Jonathan Miller takes up where Mrs. Bauer leaves off — Charles de Gaulle’s way:
    If he knew, did his knowledge and outrage play any part in the almost singular ferocity with which he rejected the settlement of Vichy? The question is presented because Gaulle had a personal stake in this. His daughter Anne had been born profoundly affected with Down’s syndrome, or trisomy 21, as it is now more accurately described.

    Those who knew the general say that not only was he a man who stood tall and embodied the very essence of France (his amazing speech to France on June 18, 1940 can be read in English and French here) but he was also a saintly father, keeping her as close to him as he could, reading and singing to her when she was alive and holding her in his arms when she died. De Gaulle and his wife Yvonne were devoted Catholics and having lived in Germany understood only too clearly what the Nazis were about. so it may not have been necessary for the general to have known about Hitler’s specific atrocities, for him to have known his destiny.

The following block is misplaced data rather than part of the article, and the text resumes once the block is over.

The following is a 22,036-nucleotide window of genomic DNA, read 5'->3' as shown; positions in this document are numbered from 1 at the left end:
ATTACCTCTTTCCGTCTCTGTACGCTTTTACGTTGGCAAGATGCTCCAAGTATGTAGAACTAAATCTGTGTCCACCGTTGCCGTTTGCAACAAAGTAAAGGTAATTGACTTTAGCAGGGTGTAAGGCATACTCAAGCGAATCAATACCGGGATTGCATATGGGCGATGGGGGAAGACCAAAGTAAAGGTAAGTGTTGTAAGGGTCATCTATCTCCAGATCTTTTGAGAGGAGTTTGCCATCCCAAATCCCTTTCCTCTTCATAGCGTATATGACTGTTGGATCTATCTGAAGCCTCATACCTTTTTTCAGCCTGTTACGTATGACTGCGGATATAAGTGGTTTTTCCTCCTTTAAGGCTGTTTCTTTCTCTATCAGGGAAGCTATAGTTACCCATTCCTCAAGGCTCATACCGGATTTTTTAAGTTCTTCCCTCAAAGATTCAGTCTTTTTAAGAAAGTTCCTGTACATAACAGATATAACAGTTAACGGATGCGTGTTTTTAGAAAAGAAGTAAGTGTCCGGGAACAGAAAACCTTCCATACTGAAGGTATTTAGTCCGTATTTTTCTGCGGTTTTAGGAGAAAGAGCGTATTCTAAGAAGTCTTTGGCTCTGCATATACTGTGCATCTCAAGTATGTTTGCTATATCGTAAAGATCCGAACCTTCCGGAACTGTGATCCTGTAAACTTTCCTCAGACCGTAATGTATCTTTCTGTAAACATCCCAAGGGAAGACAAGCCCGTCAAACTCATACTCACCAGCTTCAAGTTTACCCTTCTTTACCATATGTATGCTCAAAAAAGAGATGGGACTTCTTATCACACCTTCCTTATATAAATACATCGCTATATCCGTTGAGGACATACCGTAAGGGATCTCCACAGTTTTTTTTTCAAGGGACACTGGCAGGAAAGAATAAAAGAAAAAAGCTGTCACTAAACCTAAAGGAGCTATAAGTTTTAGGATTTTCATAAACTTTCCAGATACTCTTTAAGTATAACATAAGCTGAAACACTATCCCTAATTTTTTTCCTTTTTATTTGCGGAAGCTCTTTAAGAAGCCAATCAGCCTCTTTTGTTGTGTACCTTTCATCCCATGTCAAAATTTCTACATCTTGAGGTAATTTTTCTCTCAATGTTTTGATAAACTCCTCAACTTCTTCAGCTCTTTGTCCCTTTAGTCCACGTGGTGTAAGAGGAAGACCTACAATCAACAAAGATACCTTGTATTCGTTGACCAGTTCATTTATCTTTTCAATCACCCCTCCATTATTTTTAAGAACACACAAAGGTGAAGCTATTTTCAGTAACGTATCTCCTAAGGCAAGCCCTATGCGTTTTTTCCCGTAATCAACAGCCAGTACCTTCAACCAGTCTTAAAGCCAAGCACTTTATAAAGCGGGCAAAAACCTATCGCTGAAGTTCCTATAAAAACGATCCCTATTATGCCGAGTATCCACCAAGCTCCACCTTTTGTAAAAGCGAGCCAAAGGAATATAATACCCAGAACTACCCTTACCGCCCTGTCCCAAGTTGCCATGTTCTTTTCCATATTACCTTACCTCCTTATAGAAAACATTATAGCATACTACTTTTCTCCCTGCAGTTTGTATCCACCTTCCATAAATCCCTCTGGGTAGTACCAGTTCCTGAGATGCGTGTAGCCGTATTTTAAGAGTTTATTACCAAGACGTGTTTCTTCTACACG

The resolution and fortitude with which the de Gaulle’s faced the responsibilities of their daughter and the resolution and fortitude with which he faced Hitler may have come from more generalised moral and ethical imperatives. One simply wonders whether Anne may have been an influence, and in her own way, to have helped change the face of history.

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Anonymous Tom Piatak said...

Thanks again for posting this. I recently had occasion to send this to a friend, in connection with a discussion on a related matter, and he was similarly moved. I had no trouble finding it, because it is one of the finest things I've ever read on the Internet.

5:30 AM  
Blogger The Western Confucian said...

Thanks for the appreciation. It's one of my favorite all-time posts as well. Of course, I was just the complier, not the writer. The story never fails to move me.

9:27 AM